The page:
Show me tomorrow, we will go there is an exhibition without explanation or conventional curation. It does not have a goal or a direct vision to impart on the visitor. Instead, it is an evolving collection of projects, experiments and art pieces enveloped in one another. It is the accumulation of work by a group of artists who have taken residence at HISK’s postgraduate programme in Ghent for the last two years. The show is born out of a collaboration between these artists, curator of HISK Elena Sorokina, writer Natasha Soobramanien and Wilfried Huet, editor of Gagarin magazine. Conceptually cryptic and aiming to explore the space between physical exhibition and the page of publication, it promises to open a dialogue to willing participators. You can catch the show between Thursday and Monday from 22nd November till 16th December. Find out our five elaborations on the exhibition’s experiments, including everything from curation and collaboration to print and watercolour.
First and foremost, the unusual and innovative spaces of this exhibition make for an essential visit if you tire of the white cube gallery format. The conceptual framework of Show me tomorrow, we will go there is centred around two spaces – that of the exhibition and that of the publication. The physical space has previously been used for military barracks, medical services and as storage space for Design Museum Gent. Remnants of this history become a part of the exhibition itself, and left are shelves, sinks and loose tiles. Each artist has curated these residual objects to decide what inhabits the exhibition and what is left out. They have formed a sensitive and tactile relationship with the environment, honing in on its physicality and drawing attention to size, scale and texture. These ideas echo the exhibition’s binary concern between the shown and the hidden – where the word exhibit itself becomes a subjective curatorial decision. Since the space is separate from the artist’s studio space by only a wall, it truly embodies an uncanny sense of the other side of creation.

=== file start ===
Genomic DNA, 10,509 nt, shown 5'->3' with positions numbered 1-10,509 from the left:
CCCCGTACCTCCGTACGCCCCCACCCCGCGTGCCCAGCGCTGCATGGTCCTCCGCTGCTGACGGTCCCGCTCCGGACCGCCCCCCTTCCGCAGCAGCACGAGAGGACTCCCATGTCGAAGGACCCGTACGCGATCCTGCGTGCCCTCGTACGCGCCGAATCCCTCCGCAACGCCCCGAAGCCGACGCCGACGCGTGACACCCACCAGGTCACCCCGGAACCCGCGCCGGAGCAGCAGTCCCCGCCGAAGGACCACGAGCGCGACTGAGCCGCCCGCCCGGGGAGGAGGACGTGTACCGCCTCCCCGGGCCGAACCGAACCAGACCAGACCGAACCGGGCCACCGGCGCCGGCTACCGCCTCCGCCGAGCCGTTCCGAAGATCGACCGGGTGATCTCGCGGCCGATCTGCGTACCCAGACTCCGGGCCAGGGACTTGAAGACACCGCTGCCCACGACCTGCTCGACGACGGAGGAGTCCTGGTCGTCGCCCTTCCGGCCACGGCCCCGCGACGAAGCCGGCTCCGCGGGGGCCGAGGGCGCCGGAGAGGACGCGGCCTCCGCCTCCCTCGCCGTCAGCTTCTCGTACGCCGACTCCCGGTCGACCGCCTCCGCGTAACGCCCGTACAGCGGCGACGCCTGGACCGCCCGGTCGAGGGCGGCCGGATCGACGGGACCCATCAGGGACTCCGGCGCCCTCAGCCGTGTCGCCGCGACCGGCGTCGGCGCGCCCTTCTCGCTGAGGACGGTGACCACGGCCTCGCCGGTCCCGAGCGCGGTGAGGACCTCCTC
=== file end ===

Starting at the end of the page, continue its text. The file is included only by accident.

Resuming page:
The second space of the exhibition is on the page. Accompanying the exhibition is a publication titled What beauty, what calm, I have seen the clouds and, far away, their faint shadows… The book is edited by Wilfried Huet, whose Gagarin magazine presented texts written by contemporary artists across the globe. The publication for the exhibition embodies the values and ethos of this magazine, and is born out of conversations between Huet and the artists featured in the show. The role of artist in this show is expanded to include writer.
Expect also your preconceptions about curation to be expanded and questioned. For the first time in the recent history of HISK, conventional modes of curating are reworked, since artist is curator. The show’s site is seen as a working format; an artwork and ground for experiment in its own right. In this way traditional moulds about how an exhibition should be curated and displayed are called into question and subsequently reworked. Part of this practise involved Natasha Soobramanien working with the artists in a writing workshop, where each person works to respond to poet Ariana Reines’ essay Sucking: A statement of poetics. Out of this event, each artist might reinterpret their works in progress. Where a curatorial approach might assume an autonomous curator(s) and an entirely finished and glossy exhibition, here this is absent, resulting in something truly collective and constantly in flux.
In a similar collaborative vein, the show presents a series of contemporary watercolours. Such an addition contributes to the exhibition’s idiosyncratic qualities, since this is a medium somewhat forgotten in contemporary artistic discourse. The pieces are inspired by Bernd Lohaus’ Blumen series, whose watercolours treat petals as abstract and aesthetic entities in their own right, utilising negative space to emphasise the tonal and bodily allusions possible in the medium. These images are created not only by the artists, but also by HISK’s exterior, artistic network of alumni, staff and acquaintances. Visitors of the exhibition can thus expect not only unusual found objects and an engagement with the space, but also new works on paper born out the spirit of collaboration, friendship and an art historical dialogue.
When you walk into this exhibition, do not expect to be spoon fed by annotations on the walls or by an informative and contextual piece of writing. Instead, the exhibition text, in keeping with the tone of the exhibition itself, refuses to be explanatory. It is a creative writing work that will not narrowly frame the viewer’s introduction to the art piece. Soobramanien is to an extent an artist working in the group show – her text functions as an artwork and a character in the space. It instructs us to Listen to cacophony and noise tells us that there is a wild beyond to the structures we inhabit and that inhabit us. It adds to the poetic and fictional thoughts present in the exhibition, aiming to be implicit in tone, rather than make explicit the show’s artworks. In this way, as a viewer you have to work to interpret the art itself; you are no longer a passive perceiver, but instead become a part of the semantics of the exhibition. More than anything this exhibition promises a depth of thought that has accumulated through extensive research and group dialogues, meaning that as a visitor of the show, you will be challenged and enlightened.